Telok Ayer

Singapore’s cultural street

6 min read
A view of Telok Ayer Bay

TL;DR

In the 1800s, Telok Ayer Street was the first stop in Singapore for many of our forefathers. These early communities built places of worship and clan associations, six of which have been gazetted as national monuments by the National Heritage Board.

View from Mount WalllichA rare panoramic picture of Telok Ayer Bay taken in 1872 by Bourne & Shepherd on Mount Wallich. Mount Wallich was named after Nathaniel Wallich, who was instrumental in the 1822 founding of Singapore’s Botanical & Experimental Garden today’s Singapore Botanic Gardens. Mount Wallich was levelled in 1885 for the reclamation of Telok Ayer Bay to form the area where Anson and Robinsons Roads now lie, linking Collyer Quay to Tanjong Pagar. From this vantage point, one can see the old Telok Ayer Market, St. Andrew’s Church (later St. Andrew’s Cathedral) and Johnston’s Pier. (c1872. Image from National Museum of Singapore.)

Welcoming a better life

To many of our early immigrants, Telok Ayer Street represented the beginning of a bright future, a hope for great riches, and the first step of a journey that would last generations. It was here they built places of worship or shrines facing the waterfront to express their gratitude to their deities.

Although this area was first designated to the Chinese Community according to the Jackson Town Plan of 1822, this landing spot was home to different communities and hosted a rich diversity of multicultural activities.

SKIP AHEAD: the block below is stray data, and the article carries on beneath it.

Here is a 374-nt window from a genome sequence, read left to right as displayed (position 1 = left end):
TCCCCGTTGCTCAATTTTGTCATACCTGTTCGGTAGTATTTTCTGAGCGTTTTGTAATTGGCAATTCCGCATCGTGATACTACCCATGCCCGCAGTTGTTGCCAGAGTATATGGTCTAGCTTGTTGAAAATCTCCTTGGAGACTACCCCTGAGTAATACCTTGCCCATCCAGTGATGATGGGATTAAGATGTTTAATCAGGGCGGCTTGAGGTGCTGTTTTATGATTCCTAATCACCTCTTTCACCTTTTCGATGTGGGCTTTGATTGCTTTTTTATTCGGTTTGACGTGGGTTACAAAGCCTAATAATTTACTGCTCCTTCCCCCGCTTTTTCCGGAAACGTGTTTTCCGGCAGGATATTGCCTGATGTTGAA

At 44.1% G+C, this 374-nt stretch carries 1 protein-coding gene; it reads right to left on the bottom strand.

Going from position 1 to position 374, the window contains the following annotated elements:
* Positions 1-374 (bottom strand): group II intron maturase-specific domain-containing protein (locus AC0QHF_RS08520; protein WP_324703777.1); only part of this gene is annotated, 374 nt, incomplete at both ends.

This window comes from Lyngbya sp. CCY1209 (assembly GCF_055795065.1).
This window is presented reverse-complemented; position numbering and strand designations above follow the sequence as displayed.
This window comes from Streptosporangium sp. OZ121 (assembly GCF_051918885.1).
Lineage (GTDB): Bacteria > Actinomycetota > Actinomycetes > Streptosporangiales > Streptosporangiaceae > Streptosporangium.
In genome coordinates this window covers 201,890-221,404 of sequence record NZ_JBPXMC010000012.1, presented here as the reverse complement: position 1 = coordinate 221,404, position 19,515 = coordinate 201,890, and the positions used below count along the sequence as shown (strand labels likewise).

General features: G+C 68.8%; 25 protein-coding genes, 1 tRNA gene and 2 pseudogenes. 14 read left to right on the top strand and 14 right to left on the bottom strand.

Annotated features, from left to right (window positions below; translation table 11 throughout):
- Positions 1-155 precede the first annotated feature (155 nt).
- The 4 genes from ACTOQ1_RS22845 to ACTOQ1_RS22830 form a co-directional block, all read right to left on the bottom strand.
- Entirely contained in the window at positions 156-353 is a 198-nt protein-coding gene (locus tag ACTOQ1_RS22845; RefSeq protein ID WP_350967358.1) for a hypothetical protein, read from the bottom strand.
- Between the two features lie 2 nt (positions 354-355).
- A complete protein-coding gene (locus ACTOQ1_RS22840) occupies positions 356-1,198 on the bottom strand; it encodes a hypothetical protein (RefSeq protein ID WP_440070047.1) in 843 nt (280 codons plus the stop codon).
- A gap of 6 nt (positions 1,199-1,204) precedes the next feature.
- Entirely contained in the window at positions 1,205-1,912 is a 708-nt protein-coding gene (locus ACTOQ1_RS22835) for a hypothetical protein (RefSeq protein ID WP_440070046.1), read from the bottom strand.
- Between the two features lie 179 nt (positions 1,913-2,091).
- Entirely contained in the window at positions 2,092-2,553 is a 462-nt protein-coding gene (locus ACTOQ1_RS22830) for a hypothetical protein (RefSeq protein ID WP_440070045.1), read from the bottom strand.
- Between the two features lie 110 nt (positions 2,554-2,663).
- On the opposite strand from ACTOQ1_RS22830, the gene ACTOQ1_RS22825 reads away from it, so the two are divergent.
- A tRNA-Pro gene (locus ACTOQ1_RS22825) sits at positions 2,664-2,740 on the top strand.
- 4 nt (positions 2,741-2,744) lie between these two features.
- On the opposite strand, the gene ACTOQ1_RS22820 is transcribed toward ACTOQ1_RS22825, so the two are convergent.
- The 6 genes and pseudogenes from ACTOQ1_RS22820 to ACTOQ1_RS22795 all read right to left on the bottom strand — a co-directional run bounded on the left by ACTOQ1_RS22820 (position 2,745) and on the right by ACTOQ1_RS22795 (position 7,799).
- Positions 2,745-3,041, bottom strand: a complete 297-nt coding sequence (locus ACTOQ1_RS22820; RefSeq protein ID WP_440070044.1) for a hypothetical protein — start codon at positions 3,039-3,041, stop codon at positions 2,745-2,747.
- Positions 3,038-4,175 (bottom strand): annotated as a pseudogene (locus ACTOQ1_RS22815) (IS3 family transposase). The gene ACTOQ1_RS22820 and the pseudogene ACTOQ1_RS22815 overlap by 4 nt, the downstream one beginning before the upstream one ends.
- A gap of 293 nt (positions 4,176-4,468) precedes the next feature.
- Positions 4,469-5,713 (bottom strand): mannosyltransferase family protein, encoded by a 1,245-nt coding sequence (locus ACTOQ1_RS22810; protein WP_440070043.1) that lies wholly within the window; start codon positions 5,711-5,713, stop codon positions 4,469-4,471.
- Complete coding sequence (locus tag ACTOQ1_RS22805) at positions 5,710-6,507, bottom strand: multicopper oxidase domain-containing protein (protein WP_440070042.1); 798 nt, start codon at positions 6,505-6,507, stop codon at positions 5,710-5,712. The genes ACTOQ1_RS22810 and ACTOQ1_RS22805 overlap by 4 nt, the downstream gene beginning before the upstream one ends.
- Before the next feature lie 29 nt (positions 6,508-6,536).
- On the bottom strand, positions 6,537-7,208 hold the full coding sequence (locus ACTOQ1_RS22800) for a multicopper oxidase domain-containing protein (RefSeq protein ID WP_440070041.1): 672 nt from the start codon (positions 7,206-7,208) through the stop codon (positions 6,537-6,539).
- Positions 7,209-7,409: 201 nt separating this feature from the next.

Today, six of these buildings have been gazetted as National Monuments by the Preservation of Sites and Monuments, a division under the National Heritage Board. Let’s take a walk down this historical street and explore these sites.

A view of Telok Ayer Bay This is a view of the Telok Ayer Bay, an area set aside by Stamford Raffles for the Chinese community in 1822. Here, two iconic structures could be seen in the distance—the old Telok Ayer market by the sea and the Thian Hock Keng temple to the left. (c mid-late 19th century. Image from National Museum of Singapore.)

Ying Fo Fui Kun, No. 98 Telok Ayer Street

Ying Fo Fui Kun Nagore Durgha, today’s Nagore Dargah Indian-Muslim Heritage Centre, seen on the right of the picture, is easily recognised by its distinct fluted Corinthian pillars. (Image from National Museum of Singapore.)

At the intersection of Cross Street and Telok Ayer Street is the home of Singapore’s oldest Hakka clan association. It was built in 1844 as a community centre for Hakka immigrants from the Guangdong province in China, and helped thousands of our forefathers settle in upon arrival.

Interestingly, Hakka architecture included high ground-floor windows, built to prevent intruders from looking or climbing in. You can easily spot them on Ying Fo Fui Kun’s facade.

Nagore Dargah Indian-Muslim Heritage Centre, No. 140 Telok Ayer Street

Nagore Durgha and Thian Hock Keng Nagore Durgha, today’s Nagore Dargah Indian-Muslim Heritage Centre, seen on the right of the picture, is easily recognised by its distinct fluted Corinthian pillars. (Image from National Museum of Singapore.)

Walk a little further down the street and you’ll be greeted with the visually striking architecture of Nagore Dargah Indian-Muslim Heritage Centre. The elaborately carved pillars and walls incorporate elements from mosques, Corinthian and Doric styles from ancient Greek and Roman architecture and French-style windows.